Wed Sep 18 12:08:23 +0000 2019MED18:p, mediator complex subunit 18 (H. sapiens) 🔗 Small nuclear protein; few PTMs; no SAVs; 1 splice variant; mature form 1-208 [2,391 x] 🔗

Tue Sep 17 19:26:10 +0000 2019I think in most cases site conservation is simply an attractive, convenient postulate that has gained currency through repetition.
Tue Sep 17 19:23:54 +0000 2019Is there any evidence that PTM acceptor sites are strongly conserved across species?
Tue Sep 17 16:02:44 +0000 2019A some-what improved format for a PTM cheat-sheet, featuring human signal recognition proteins 🔗
Tue Sep 17 12:08:20 +0000 2019MED17:p, mediator complex subunit 17 (H. sapiens) 🔗 Midsized nuclear protein; N-terminal phosphodomain; 1 SAV: E69D (maf=0.57); 1 splice variant; mature form 2-651 [5,955 x] 🔗

Mon Sep 16 20:47:16 +0000 2019It is f*ing peptides like this (from S. cerevisiae HHF1:p): GKGGKGLGKGGAKR that ends up being the exception that makes the rule.
Mon Sep 16 15:40:33 +0000 2019Is anyone keeping track of the number of tonnes of carbon being used by each party leader during the Canadian federal election?
Mon Sep 16 12:27:27 +0000 2019MED16:p, mediator complex subunit 16 (H. sapiens) 🔗 Midsized nuclear protein; many ubiquitination sites; no SAVs; 1 splice variant; mature form 2-860 [5,081 x] 🔗

Sun Sep 15 14:39:01 +0000 2019@astacus I agree, but they are still in there pitching the idea.
Sun Sep 15 13:29:49 +0000 2019MED15:p, mediator complex subunit 15 (H. sapiens) 🔗 Midsized nuclear protein; several phosphodomains; low complexity domains between 105-496; no SAVs; 1 splice variant; mature form 1-788 [8,015 x] 🔗

Sun Sep 15 13:11:57 +0000 2019It seems as though Nature Communications is trying to compete with JPR for HUPO papers. Nature has been trying to do this for years: those 2 dubious "draft human proteome" papers were an early salvo in the contest.
Sat Sep 14 23:00:30 +0000 2019A cheat-sheet for the PTMs observed on the 31 protein subunits of the human mediator complex (mediates interactions between transcription factors and RNA polymerase II): 🔗
Sat Sep 14 12:01:36 +0000 2019MED14:p, mediator complex subunit 14 (H. sapiens) 🔗 Large nuclear protein; 3 distinct phosphodomains; no SAVs; 1 splice variant; mature form 4-1454 [8,366 x] 🔗

Fri Sep 13 12:44:41 +0000 2019MED13:p, mediator complex subunit 13 (H. sapiens) 🔗 Large nuclear protein; 4 distinct phosphodomains; few ubiquitinylation sites compared to MED12:p; no SAV; 1 splice variant; mature form 2-2174 [3,321 x] 🔗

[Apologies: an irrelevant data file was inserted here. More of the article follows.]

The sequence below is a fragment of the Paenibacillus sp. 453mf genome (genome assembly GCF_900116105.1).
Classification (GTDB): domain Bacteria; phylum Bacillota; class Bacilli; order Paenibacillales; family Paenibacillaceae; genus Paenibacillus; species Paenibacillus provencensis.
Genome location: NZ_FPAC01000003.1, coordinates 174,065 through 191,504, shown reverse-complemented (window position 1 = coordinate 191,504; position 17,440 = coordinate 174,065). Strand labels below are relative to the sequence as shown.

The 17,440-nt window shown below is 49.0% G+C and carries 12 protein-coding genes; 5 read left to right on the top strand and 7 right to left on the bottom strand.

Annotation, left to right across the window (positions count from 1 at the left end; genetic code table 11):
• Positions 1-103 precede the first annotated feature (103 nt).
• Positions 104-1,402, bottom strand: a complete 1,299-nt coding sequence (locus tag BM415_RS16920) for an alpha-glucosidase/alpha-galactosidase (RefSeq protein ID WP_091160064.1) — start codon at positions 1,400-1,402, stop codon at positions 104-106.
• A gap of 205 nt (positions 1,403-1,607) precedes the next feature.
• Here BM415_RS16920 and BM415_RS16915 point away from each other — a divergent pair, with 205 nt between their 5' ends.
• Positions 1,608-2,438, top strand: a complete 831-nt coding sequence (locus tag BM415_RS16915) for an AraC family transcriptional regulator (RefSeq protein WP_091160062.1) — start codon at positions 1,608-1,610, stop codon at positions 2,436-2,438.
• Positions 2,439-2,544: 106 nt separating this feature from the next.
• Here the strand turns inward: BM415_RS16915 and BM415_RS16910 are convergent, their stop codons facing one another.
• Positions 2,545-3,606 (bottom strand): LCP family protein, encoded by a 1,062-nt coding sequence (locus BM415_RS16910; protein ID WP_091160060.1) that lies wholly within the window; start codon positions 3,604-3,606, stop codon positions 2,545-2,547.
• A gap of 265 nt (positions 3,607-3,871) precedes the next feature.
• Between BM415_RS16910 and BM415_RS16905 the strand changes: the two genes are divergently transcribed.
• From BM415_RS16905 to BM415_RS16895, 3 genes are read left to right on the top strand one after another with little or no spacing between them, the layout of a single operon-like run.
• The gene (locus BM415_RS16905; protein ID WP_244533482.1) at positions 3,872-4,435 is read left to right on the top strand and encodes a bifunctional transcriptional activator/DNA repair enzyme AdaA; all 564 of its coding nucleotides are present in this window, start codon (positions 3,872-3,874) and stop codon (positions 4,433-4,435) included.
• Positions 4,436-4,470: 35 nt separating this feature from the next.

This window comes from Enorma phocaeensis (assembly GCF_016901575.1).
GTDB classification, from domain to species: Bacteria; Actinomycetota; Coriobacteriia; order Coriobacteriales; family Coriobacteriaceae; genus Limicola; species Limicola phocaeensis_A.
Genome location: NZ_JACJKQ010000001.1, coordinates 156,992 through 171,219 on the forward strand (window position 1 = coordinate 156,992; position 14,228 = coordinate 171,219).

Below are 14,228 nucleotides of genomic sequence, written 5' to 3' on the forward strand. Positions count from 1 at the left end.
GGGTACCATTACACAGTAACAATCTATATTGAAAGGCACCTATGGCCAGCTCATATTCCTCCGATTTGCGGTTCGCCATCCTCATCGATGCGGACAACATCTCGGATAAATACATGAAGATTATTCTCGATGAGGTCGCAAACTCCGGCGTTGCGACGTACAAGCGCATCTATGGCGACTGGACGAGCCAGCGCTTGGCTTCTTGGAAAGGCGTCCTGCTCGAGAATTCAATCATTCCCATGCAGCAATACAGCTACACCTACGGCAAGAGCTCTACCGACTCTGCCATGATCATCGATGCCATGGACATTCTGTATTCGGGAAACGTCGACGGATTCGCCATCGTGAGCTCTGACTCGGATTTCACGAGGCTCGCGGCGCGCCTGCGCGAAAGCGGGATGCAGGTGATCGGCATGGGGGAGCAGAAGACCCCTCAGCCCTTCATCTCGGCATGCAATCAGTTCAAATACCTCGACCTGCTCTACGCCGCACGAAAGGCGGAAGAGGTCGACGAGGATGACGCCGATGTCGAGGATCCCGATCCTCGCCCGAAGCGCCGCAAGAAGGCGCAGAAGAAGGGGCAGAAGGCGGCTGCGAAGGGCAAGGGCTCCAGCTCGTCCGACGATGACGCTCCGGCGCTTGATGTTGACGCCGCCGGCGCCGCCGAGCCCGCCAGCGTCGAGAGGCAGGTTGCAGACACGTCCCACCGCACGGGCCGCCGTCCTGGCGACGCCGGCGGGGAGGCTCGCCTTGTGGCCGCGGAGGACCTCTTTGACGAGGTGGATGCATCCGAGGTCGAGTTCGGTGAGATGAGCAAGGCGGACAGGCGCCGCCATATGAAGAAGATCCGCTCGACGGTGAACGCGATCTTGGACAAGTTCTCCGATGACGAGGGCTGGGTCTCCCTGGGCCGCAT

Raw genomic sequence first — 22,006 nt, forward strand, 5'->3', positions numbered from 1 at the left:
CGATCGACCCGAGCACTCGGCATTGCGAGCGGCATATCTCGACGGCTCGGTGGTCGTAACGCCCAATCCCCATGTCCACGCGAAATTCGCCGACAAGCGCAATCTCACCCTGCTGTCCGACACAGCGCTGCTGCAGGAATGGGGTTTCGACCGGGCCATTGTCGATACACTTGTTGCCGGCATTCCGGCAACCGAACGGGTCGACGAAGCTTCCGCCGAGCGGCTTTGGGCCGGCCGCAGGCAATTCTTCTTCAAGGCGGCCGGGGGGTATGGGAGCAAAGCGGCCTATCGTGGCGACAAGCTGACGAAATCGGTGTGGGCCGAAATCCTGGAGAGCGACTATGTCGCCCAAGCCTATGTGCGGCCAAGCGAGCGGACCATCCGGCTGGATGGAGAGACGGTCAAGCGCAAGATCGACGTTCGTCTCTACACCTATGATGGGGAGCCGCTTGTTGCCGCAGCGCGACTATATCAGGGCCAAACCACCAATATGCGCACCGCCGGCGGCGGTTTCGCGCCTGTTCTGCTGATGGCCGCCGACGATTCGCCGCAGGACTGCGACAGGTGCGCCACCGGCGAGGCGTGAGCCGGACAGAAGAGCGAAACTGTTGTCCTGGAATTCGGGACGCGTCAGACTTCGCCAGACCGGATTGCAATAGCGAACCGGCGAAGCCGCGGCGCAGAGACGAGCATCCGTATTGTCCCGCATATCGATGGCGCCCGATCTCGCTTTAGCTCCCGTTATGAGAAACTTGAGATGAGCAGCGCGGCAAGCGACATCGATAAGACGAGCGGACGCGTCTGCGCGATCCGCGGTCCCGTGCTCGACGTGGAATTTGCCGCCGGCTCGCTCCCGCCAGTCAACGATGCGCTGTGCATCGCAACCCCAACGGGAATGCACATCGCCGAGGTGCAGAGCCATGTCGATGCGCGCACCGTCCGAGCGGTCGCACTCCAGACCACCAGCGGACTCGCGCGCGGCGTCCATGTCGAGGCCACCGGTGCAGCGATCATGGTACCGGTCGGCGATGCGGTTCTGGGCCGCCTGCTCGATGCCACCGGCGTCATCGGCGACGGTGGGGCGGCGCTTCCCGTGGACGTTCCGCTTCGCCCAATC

Thu Sep 12 19:05:39 +0000 2019Maybe "exploris-K" or "maxis-K" (I'm willing to sell naming rights).
Thu Sep 12 15:52:12 +0000 2019Is there any sort of catchy name for lysines that serve as acceptor sites for both acetylation and ubiquitinylation? Feel free to make one up. I'm kind of partial to "death-acceptor" & if it is also a SUMOyl site "super-death-acceptor".
Thu Sep 12 12:52:21 +0000 2019MED12:p, mediator complex subunit 12 (H. sapiens) 🔗 Large nuclear protein; many PTMs, including R1899+dimethyl; 1 SAV: G1884S (maf=0.01); 1 splice variant; mature form 2-2177 [8,963 x] 🔗

Wed Sep 11 15:31:02 +0000 2019@slavovLab And a 2nd hypothesis is that the mRNA ([R]) concentration should be proportional to the time-derivative to the protein ([P]) concentration: [R] ∝ ∂[P]/∂t, not [R] ∝ [P].
Wed Sep 11 12:53:26 +0000 2019MED11:p, mediator complex subunit 11 (H. sapiens) 🔗 Small intracellular protein; several low occupancy PTMs; no SAVs; 1 splice variant; mature form 2-117 [2,773 x] 🔗

Wed Sep 11 12:45:59 +0000 2019@UCDProteomics I've analyzed some results using it. I haven't seen much off-target cleavage, but there isn't that much data available. 🔗
Wed Sep 11 02:25:38 +0000 2019@PastelBio One of the stories of my life. I'm sure it will be back.🤔
Tue Sep 10 23:32:15 +0000 2019@cwvhogue I would imagine it is an all-hands-on-deck situation!
Tue Sep 10 12:58:13 +0000 2019MED10:p, mediator complex subunit 10 (H. sapiens) 🔗 Small intracellular protein; no signficant PTMs; no SAVs; 1 splice variant; mature form 2-135 [2,837 x] 🔗

Mon Sep 09 13:12:12 +0000 2019MED9:p, mediator complex subunit 9 (H. sapiens) 🔗 Small intracellular protein; 2 major phosphorylation sites: S46 and S53; several low complexity domains; no SAVs; 1 splice variant; mature form 2-146 [2,508 x] 🔗

Mon Sep 09 13:06:48 +0000 2019@neXtProt_news @nesvilab Thanks. The instructions worked.
Sun Sep 08 12:58:35 +0000 2019MED8:p, mediator complex subunit 8 (H. sapiens) 🔗 Small intracellular protein; 2 phosphorylation sites: S11 and S82; no SAVs; 2 splice variants; mature form 1-268 [4,006 x] 🔗

Sat Sep 07 23:12:17 +0000 2019I don't understand science reporting ... 🔗
Sat Sep 07 15:50:49 +0000 2019@nesvilab I was just trying to use nextprot for human PTM info for a protein (MED1) and couldn't figure out how to get it from their website. It used to be fairly easy, but I couldn't find it with the current interface. Any tips?
Sat Sep 07 14:39:35 +0000 2019Thanks to everyone who participated in the poll. I am surprised by the results (68% for UniProt): I had thought that the extensive campaign neXtProt has been conducting for years would have more effect on public opinion.
Sat Sep 07 13:47:40 +0000 2019MED7:p, mediator complex subunit 7 (H. sapiens) 🔗 Small intracellular protein; a few low occupancy PTMs; no SAVs; 1 splice variant; mature form 2-233 [2,136 x] 🔗

Fri Sep 06 14:30:03 +0000 2019Which resource for protein post-translational modification information do you consider to be the most reliable:
Fri Sep 06 12:28:28 +0000 2019MED6:p, mediator complex subunit 6 (H. sapiens) 🔗 Small intracellular protein; a few C-terminal acetylations; no SAVs; 1 splice variant; mature form 2-246 [2,659 x] 🔗

Thu Sep 05 15:51:43 +0000 2019@ypriverol To the best of my knowledge, there hasn't really been very much effort to deal with this issue on the PSM assignment level. To do it properly requires changes to both the way search engines work and how sequence collections for this purpose are curated.
Thu Sep 05 15:44:27 +0000 2019@_atanas_ Why refer to the SLC40A1gene as Fpn?